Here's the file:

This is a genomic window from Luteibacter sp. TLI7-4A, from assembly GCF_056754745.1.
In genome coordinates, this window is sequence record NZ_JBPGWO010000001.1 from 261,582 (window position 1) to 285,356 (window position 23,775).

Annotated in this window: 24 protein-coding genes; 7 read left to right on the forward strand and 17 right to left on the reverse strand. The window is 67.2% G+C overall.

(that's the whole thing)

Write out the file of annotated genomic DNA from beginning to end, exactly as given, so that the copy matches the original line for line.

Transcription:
This is a genomic window from Luteibacter sp. TLI7-4A, from assembly GCF_056754745.1.
In genome coordinates, this window is sequence record NZ_JBPGWO010000001.1 from 261,582 (window position 1) to 285,356 (window position 23,775).

Annotated in this window: 24 protein-coding genes; 7 read left to right on the forward strand and 17 right to left on the reverse strand. The window is 67.2% G+C overall.